proofing

Never underestimate the power of proofing. Just take a look at that sign.

It may be a rudimentary piece of advice, but small mistakes can have a huge, negative impact on what you’re trying to accomplish with any form of communication. Between accidental typos and outright mistakes, the simple step of taking the time to proofread means you’re sending out a polished piece of communication, free of potentially embarrassing errors.

Regardless of how rushed a project may be, and no matter how much you think a spelling and grammar check has you covered, be sure to share your work with someone who can help you avoid some common mistakes. Whether it’s a memo shared with just a few people or a billboard seen by thousands, running your words past someone else could be the most crucial step to help make sure the joke is NOT on you.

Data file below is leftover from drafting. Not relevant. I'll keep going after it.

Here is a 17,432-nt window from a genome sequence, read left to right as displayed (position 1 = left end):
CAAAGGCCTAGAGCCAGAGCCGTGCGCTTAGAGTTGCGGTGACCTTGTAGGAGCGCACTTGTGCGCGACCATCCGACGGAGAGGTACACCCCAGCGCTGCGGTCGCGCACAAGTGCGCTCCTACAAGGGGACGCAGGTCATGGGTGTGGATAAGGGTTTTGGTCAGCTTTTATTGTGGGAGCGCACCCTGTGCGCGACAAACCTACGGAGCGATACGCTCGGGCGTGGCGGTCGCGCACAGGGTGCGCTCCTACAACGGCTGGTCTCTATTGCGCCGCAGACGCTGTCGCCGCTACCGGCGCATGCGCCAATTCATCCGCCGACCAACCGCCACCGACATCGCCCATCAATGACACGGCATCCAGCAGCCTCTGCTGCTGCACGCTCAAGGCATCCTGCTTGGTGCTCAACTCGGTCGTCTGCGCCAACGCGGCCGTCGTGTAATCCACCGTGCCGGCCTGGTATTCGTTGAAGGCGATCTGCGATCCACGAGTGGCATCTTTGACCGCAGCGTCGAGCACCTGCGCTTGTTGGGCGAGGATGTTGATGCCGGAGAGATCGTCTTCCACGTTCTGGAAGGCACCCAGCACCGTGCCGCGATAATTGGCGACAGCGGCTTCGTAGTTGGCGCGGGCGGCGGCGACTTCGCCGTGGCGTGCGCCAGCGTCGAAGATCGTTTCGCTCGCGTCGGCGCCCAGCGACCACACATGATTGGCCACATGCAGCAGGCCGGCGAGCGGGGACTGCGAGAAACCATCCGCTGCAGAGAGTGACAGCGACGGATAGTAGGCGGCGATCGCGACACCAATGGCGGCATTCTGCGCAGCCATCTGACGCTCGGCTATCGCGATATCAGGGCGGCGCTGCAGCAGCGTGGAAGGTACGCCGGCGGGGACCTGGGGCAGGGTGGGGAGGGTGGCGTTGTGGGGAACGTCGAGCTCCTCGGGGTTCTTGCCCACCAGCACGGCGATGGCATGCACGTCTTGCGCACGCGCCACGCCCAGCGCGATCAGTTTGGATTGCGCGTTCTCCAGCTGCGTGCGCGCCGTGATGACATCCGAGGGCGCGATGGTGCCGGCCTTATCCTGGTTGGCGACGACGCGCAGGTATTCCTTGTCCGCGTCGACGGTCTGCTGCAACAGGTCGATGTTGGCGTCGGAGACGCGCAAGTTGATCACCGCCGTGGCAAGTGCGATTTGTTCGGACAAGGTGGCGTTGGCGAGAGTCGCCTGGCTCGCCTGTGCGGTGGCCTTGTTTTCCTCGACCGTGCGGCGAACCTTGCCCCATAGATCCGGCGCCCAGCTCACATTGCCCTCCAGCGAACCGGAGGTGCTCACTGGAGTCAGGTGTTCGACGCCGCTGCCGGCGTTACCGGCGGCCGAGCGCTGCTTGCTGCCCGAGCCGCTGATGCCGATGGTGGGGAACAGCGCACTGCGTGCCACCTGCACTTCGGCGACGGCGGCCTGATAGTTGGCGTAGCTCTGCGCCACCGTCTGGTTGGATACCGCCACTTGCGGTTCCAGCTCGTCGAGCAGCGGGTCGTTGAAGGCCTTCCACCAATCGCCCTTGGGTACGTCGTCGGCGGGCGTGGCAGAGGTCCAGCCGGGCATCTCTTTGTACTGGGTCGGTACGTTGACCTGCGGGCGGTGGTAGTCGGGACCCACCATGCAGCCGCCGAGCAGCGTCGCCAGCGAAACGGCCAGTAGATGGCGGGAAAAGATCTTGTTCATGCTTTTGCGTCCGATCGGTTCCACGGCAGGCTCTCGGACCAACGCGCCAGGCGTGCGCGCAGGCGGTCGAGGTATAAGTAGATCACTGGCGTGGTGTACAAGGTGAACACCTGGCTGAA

Some things to remember:

  • If you’re telling a client how much they’re valued, be sure to not confuse them into thinking you appreciate their fashion skills. (Costumer vs. Customer)
  • In a non-private sector, be sure you’re talking public—not pubic—especially with schools.
  • Everybody loves a good burger, but please be certain they’re angus, not anus.
  • Less drastic but equally incorrect as the aforementioned: Always remember the difference between ‘your’ and ‘you’re,’ and be sure to double check your use of ‘there,’ ‘their’ and ‘they’re.’

In this world of tweets and texts, correspondence has gotten increasingly swift, but it’s no excuse for laziness, especially in the business world. And whether you’re pitching to the CEO—or you’re the CEO him/herself—poor writing can discredit any message that’s trying to be conveyed… even if you’re just telling everyone “theirs fresh crap cakes in the kitchen.”

Susan Nasca is Senior Account Executive at AKHIA.

(Editor’s note: We proofed this piece before posting, but please, embarrass us in the comments if we happened to miss something…)